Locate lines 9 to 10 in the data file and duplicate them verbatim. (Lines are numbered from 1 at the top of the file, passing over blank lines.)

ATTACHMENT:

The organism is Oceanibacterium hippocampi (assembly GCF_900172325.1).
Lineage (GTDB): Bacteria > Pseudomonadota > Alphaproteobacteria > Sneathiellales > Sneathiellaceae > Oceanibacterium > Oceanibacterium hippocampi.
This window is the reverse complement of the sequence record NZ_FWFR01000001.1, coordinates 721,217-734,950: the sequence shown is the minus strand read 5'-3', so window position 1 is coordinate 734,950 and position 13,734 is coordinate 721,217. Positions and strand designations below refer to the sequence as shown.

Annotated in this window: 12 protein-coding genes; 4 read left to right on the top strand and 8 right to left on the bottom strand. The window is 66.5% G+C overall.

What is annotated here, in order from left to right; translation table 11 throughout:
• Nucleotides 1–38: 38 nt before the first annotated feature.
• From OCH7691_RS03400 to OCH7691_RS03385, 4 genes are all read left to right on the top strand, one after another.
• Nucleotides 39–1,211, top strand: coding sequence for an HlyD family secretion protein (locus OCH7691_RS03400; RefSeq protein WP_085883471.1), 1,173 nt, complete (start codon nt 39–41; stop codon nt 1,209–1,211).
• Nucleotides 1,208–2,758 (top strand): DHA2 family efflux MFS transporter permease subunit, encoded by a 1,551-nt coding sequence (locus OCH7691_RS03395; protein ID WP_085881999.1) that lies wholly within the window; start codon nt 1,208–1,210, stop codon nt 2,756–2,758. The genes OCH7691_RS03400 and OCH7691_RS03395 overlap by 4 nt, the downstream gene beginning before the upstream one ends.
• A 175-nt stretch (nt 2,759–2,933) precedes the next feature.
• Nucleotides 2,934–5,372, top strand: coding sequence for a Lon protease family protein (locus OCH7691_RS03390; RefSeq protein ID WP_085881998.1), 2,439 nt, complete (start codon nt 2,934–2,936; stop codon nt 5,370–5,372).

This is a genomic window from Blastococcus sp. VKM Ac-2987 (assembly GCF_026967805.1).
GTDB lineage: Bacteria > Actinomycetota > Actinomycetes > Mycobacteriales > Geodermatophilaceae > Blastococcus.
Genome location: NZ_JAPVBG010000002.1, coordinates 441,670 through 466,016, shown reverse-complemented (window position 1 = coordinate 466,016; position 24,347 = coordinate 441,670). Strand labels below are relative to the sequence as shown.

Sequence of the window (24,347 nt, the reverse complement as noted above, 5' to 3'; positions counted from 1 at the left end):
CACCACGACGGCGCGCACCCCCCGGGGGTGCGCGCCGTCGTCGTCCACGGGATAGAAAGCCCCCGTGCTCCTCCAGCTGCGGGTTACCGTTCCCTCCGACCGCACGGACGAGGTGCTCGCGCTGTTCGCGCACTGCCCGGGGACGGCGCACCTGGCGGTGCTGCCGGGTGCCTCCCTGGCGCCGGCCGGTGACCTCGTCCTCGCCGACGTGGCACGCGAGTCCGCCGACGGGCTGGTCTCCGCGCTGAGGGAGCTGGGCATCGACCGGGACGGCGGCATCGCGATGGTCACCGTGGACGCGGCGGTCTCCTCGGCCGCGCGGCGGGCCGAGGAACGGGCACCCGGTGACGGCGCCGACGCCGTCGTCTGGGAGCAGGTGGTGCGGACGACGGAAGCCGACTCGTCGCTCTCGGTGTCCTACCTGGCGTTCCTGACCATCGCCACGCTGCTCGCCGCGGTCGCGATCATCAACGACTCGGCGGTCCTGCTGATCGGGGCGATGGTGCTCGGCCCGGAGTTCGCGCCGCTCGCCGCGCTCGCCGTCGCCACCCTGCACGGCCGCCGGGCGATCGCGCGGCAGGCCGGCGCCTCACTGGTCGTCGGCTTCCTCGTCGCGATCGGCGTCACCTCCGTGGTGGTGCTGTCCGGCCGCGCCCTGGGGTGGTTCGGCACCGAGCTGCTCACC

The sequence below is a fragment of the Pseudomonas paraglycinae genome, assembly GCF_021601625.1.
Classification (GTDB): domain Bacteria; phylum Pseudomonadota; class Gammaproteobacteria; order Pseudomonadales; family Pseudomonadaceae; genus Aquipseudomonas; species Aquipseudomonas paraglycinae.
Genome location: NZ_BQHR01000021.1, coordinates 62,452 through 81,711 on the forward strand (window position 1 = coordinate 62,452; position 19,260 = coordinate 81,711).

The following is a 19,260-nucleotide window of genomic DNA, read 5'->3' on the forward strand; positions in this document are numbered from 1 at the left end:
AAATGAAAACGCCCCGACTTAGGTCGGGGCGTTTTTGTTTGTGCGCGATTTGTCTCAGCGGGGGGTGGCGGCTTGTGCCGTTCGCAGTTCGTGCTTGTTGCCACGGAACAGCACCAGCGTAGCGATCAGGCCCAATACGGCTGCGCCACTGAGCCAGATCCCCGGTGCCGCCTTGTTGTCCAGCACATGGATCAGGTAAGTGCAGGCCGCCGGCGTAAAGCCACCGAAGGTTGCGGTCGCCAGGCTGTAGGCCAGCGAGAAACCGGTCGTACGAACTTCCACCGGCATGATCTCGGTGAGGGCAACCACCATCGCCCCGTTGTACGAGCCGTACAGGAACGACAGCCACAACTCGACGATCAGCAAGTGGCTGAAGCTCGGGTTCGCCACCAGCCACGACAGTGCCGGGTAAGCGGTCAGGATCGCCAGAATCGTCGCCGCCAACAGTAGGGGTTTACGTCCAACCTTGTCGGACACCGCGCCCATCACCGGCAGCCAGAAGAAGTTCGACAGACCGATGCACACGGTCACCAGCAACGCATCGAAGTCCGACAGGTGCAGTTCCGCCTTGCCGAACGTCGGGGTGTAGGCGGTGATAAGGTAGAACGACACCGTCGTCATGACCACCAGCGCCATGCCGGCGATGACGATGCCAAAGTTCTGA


• Nucleotides 1,208–2,758 (top strand): DHA2 family efflux MFS transporter permease subunit, encoded by a 1,551-nt coding sequence (locus OCH7691_RS03395; protein ID WP_085881999.1) that lies wholly within the window; start codon nt 1,208–1,210, stop codon nt 2,756–2,758. The genes OCH7691_RS03400 and OCH7691_RS03395 overlap by 4 nt, the downstream gene beginning before the upstream one ends.
• A 175-nt stretch (nt 2,759–2,933) precedes the next feature.